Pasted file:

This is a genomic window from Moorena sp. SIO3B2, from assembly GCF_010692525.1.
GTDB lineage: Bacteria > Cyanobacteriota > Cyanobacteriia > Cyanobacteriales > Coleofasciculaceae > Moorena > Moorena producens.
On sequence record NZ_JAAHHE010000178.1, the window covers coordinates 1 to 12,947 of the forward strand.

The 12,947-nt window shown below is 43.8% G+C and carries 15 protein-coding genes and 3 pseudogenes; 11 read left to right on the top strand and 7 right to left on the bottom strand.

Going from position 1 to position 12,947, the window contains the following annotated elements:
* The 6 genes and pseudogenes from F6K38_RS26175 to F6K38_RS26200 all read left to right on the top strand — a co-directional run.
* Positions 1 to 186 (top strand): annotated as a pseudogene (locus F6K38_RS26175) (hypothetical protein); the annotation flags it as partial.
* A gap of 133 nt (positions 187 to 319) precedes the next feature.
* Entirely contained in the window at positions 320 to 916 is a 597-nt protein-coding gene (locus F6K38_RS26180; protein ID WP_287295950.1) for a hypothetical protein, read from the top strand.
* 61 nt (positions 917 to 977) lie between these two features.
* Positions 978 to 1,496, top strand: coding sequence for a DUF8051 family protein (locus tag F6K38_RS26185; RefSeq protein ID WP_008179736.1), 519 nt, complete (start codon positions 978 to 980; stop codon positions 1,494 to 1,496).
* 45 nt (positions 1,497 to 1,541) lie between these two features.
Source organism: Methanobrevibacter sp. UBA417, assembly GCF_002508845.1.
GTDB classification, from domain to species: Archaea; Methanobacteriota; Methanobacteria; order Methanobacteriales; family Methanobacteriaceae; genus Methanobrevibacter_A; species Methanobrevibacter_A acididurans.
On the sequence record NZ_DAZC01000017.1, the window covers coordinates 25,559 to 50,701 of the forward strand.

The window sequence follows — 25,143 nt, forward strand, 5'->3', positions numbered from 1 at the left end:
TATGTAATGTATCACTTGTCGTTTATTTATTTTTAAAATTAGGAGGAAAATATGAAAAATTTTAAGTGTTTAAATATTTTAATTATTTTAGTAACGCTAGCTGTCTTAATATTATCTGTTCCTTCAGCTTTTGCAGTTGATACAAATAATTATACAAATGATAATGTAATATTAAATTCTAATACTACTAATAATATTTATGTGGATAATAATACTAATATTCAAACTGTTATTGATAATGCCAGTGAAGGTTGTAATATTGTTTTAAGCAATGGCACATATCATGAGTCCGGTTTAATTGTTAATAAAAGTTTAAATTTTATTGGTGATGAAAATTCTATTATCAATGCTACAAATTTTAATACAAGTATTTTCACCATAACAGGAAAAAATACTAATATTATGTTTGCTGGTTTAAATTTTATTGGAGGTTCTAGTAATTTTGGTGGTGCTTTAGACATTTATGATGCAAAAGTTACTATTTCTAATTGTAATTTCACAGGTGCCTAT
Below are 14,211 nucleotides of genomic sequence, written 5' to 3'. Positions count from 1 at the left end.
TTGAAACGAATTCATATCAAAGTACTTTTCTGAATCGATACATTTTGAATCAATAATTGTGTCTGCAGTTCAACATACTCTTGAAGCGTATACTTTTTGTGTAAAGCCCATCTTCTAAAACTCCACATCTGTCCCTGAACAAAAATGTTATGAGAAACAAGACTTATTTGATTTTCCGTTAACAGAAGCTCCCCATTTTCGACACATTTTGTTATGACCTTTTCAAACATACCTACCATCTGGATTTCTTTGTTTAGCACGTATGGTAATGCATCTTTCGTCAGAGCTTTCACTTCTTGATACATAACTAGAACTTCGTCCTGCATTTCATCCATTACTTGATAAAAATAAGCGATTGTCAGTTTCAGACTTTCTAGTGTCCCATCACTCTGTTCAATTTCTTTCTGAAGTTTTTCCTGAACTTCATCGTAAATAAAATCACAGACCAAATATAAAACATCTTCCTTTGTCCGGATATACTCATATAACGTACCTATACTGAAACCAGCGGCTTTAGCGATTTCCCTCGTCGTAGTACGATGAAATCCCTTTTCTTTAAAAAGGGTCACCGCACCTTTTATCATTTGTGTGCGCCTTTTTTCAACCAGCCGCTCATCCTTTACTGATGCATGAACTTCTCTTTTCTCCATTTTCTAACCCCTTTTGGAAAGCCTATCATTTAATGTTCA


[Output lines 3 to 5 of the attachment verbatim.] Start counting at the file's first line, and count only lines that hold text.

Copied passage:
On sequence record NZ_JAAHHE010000178.1, the window covers coordinates 1 to 12,947 of the forward strand.

The 12,947-nt window shown below is 43.8% G+C and carries 15 protein-coding genes and 3 pseudogenes; 11 read left to right on the top strand and 7 right to left on the bottom strand.

Going from position 1 to position 12,947, the window contains the following annotated elements: